Rambler Tip: When the stairs to the top of the lighthouse get crowded, it’s difficult passing others going both up and down. But there are regular landings where you can let others pass and take a bit of a rest. Or try visiting early before the museum gets too crowded and making the tower your first stop.

The circular staircase spirals through the center of the Ponce Inlet Lighthouse. Traffic is two ways.
The circular staircase spirals through the center of the Ponce Inlet Lighthouse. Traffic is two ways. (Photo by Deborah Hartz-Seeley)
  • Ponce Inlet Lighthouse and Museum, 4931 Peninsula Drive
  • Admission: Adults (age 12+) $6.95; Children (ages 3-11) $1.95; Infants (age 0-2) free.
  •  Hours: 10 a.m. to 6 p.m. until May 29, 2022 (last admission sold at 5 p.m.); 10 a.m., to 9 p.m. May 30 through Sept. 5, 2022, 10 a.m.- 9 p.m. (last admission sold at 8 p.m.). Hours change with the seasons; check for updates.
  • Parking: Convenient free parking in lot out front.

Did you know? In 1887, the lighthouse helped save the life of Stephen Crane, author of the Red Badge of Courage, who was shipwrecked off shore on his way to Cuba. The light helped him and the others find their way to shore. It’s an exciting story of survival.

Timucuan Oaks Garden

The entrance to Timucuan Oaks Park in Ponce Inlet. (Photo by Deborah Hartz-Seeley)
The entrance to Timucuan Oaks Park in Ponce Inlet. (Photo by Deborah Hartz-Seeley)

These eight acres of mostly “Old Florida” landscape are named for the native American tribe that lived in the area starting in 3000 BC.

The garden is a little more manicured at the entrance where a rose garden and fountain draw your attention.

But head west and you’ll find a path leading through a maritime hammock and past, yes, a midden before reaching a boardwalk that provides a close-up view of the marsh “wilderness.”

This ends at a dock on Daggett Creek where you can fish or launch a kayak/canoe if you can get your boat out there.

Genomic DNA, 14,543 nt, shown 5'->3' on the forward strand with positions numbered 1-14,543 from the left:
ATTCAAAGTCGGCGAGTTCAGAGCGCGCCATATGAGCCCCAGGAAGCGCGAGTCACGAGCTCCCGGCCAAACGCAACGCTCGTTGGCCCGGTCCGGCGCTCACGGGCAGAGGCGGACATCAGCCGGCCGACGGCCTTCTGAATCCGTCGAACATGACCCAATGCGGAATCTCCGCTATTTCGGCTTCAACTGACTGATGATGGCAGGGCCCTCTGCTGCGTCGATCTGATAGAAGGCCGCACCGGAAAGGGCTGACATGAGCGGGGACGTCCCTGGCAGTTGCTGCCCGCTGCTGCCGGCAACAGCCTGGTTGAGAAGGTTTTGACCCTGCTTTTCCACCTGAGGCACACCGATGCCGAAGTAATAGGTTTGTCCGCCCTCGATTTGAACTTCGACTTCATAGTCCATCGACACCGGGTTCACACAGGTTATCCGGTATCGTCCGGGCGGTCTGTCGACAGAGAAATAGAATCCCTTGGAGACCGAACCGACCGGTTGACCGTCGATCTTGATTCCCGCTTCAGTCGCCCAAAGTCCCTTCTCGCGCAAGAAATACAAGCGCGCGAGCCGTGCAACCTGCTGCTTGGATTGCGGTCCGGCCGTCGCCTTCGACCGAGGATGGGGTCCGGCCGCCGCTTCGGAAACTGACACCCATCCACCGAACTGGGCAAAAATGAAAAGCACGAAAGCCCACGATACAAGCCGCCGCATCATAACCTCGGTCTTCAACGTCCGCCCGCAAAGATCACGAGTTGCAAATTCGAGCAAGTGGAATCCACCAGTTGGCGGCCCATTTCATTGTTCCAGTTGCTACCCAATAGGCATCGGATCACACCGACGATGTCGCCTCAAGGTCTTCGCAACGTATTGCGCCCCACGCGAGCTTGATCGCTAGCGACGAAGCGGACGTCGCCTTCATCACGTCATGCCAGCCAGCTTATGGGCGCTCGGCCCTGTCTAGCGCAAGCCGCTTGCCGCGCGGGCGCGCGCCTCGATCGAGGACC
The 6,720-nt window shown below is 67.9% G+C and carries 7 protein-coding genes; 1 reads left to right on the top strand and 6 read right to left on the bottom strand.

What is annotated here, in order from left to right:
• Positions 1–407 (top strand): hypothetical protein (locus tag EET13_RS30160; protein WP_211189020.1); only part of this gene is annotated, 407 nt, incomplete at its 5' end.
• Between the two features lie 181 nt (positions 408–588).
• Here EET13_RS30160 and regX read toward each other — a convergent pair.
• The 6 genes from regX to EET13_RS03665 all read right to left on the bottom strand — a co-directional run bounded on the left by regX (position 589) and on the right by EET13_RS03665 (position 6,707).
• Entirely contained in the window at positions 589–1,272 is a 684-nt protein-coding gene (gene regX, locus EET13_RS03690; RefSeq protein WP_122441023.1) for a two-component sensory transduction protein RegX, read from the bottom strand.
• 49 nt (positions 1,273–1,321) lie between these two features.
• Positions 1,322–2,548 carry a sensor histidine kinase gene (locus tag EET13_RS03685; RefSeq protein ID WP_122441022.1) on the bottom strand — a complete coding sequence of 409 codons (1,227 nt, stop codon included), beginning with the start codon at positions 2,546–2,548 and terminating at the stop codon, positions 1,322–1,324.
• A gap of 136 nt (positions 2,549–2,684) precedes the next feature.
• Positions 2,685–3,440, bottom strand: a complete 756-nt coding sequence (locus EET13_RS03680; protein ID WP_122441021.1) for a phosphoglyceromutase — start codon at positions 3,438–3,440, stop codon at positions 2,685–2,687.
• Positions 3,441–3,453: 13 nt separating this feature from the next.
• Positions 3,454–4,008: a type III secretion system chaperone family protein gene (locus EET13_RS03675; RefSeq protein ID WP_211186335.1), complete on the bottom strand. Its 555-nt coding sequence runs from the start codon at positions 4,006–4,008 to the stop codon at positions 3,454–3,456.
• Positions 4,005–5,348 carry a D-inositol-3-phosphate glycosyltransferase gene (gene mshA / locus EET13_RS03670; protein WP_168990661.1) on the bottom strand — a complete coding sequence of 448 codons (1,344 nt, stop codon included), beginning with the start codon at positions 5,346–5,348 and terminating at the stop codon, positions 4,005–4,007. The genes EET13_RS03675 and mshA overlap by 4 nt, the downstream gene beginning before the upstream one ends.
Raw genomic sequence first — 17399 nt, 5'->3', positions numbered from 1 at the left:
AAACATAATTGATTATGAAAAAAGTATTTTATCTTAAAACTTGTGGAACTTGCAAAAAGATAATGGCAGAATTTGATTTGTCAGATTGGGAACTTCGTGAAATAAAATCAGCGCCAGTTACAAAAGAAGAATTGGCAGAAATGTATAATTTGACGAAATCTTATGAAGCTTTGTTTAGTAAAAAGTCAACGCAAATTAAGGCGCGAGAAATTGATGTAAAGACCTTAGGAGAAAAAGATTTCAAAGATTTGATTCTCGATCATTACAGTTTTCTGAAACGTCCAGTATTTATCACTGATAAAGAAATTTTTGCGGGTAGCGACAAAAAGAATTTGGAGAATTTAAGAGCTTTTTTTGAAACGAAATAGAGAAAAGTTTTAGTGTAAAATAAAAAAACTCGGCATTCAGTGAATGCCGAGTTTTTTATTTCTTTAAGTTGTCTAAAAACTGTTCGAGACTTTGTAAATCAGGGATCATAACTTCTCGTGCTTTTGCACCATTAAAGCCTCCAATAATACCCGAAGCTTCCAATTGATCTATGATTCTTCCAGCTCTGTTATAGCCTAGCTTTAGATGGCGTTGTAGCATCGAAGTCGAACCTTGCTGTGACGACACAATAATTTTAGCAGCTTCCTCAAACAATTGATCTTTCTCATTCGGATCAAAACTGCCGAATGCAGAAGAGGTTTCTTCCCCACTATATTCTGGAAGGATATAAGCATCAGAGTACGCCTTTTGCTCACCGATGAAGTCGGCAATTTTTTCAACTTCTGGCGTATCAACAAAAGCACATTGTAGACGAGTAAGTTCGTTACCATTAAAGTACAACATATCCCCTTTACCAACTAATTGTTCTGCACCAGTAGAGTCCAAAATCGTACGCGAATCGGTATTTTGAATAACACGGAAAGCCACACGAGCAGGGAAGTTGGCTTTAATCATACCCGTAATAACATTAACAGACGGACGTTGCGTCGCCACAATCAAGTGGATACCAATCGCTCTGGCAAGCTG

Locals seem to use this walkway for morning exercise.

  • Timucuan Oaks Garden, 4550 S. Peninsula Drive, Ponce Inlet
  • Hours: Sunrise to sunset
  • Parking: Street parking; free
  • Amenities: Restrooms

Ponce Lighthouse Park on the Ponce de Leon Inlet

Be forewarned, there is no lighthouse in this popular 52-acre park. But there are stunning views of both the Ponce de Leon Lighthouse in the distance and the Ponce de Leon Inlet with the Smyrna Dunes Park just across the cut.

Feel free to catch dinner from the jetty in Ponce Lighthouse Park. (Photo by Deborah Hartz-Seeley)
Feel free to catch dinner from the jetty in Ponce Lighthouse Park. (Photo by Deborah Hartz-Seeley)

There’s also a 1000-foot paved jetty you can walk and fish from, a beach with vehicular traffic, an observation tower and a boardwalk that takes you over the dunes to the ocean. With views to the west, it’s a place great to watch sunsets.

  • Ponce Lighthouse Park, 5000 S. Atlantic Ave.
  • Admission: $10 per vehicle for daily admission and paved parking; $20 annual parks pass.
  • Hours: Open daily 6 a.m. to 7:30 p.m. Feb.10 through Daylight savings time start; 6 a.m. to 9 p.m. Daylight savings time start through Sept. 30; 6 a.m. to 7:30 p.m. Oct.1 through Nov. 30; 6 a.m. to 6 p.m. Dec. 1 through Feb. 9.
  • Amenities: Restrooms, picnic tables, dog beach.

Rambler Tip: Arrive after 5 p.m., when the gatehouse is closed, you can drive in for free. It’s the perfect time to enjoy the sunset and the evening breezes. Lots of people do.

Winter Haven Park

The best thing about this park is that it offers 82 parking spaces convenient to an area of beach with no vehicular traffic.

I went early one morning so I could park and take a stroll on the beach. That’s when I saw a family with their coolers, umbrellas and chairs staking out a good parking space and then heading to the sand. My guess is they were there for the day. The lot is popular and gets crowded.

  • Winter Haven Park, 589 S. Atlantic Ave.
  • Hours: Open daily 5 a.m. to 11 p.m.
  • Admission:  Free.